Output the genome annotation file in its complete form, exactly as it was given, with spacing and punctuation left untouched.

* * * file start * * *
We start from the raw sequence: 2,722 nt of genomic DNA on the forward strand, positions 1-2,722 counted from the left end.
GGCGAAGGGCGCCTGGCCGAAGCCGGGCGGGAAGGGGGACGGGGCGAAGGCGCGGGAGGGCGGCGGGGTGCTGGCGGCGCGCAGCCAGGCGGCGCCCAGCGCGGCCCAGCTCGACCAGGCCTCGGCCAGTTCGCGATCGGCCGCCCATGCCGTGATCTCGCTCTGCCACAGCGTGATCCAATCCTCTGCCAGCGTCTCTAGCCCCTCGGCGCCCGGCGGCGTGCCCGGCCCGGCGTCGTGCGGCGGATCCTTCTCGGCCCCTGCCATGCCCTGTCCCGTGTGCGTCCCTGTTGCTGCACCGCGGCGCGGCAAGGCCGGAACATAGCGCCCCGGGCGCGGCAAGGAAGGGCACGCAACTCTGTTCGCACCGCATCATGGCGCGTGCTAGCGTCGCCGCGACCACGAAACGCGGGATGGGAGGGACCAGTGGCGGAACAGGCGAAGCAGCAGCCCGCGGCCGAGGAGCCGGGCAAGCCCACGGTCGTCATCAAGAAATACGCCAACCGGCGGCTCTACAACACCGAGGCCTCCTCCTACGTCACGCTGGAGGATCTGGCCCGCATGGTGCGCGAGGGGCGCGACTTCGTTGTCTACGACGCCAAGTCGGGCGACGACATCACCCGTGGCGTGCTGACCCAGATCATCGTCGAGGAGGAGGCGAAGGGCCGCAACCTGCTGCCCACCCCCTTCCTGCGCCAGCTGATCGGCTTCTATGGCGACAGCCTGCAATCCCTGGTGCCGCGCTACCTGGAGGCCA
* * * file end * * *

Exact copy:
We start from the raw sequence: 2,722 nt of genomic DNA on the forward strand, positions 1-2,722 counted from the left end.
GGCGAAGGGCGCCTGGCCGAAGCCGGGCGGGAAGGGGGACGGGGCGAAGGCGCGGGAGGGCGGCGGGGTGCTGGCGGCGCGCAGCCAGGCGGCGCCCAGCGCGGCCCAGCTCGACCAGGCCTCGGCCAGTTCGCGATCGGCCGCCCATGCCGTGATCTCGCTCTGCCACAGCGTGATCCAATCCTCTGCCAGCGTCTCTAGCCCCTCGGCGCCCGGCGGCGTGCCCGGCCCGGCGTCGTGCGGCGGATCCTTCTCGGCCCCTGCCATGCCCTGTCCCGTGTGCGTCCCTGTTGCTGCACCGCGGCGCGGCAAGGCCGGAACATAGCGCCCCGGGCGCGGCAAGGAAGGGCACGCAACTCTGTTCGCACCGCATCATGGCGCGTGCTAGCGTCGCCGCGACCACGAAACGCGGGATGGGAGGGACCAGTGGCGGAACAGGCGAAGCAGCAGCCCGCGGCCGAGGAGCCGGGCAAGCCCACGGTCGTCATCAAGAAATACGCCAACCGGCGGCTCTACAACACCGAGGCCTCCTCCTACGTCACGCTGGAGGATCTGGCCCGCATGGTGCGCGAGGGGCGCGACTTCGTTGTCTACGACGCCAAGTCGGGCGACGACATCACCCGTGGCGTGCTGACCCAGATCATCGTCGAGGAGGAGGCGAAGGGCCGCAACCTGCTGCCCACCCCCTTCCTGCGCCAGCTGATCGGCTTCTATGGCGACAGCCTGCAATCCCTGGTGCCGCGCTACCTGGAGGCCA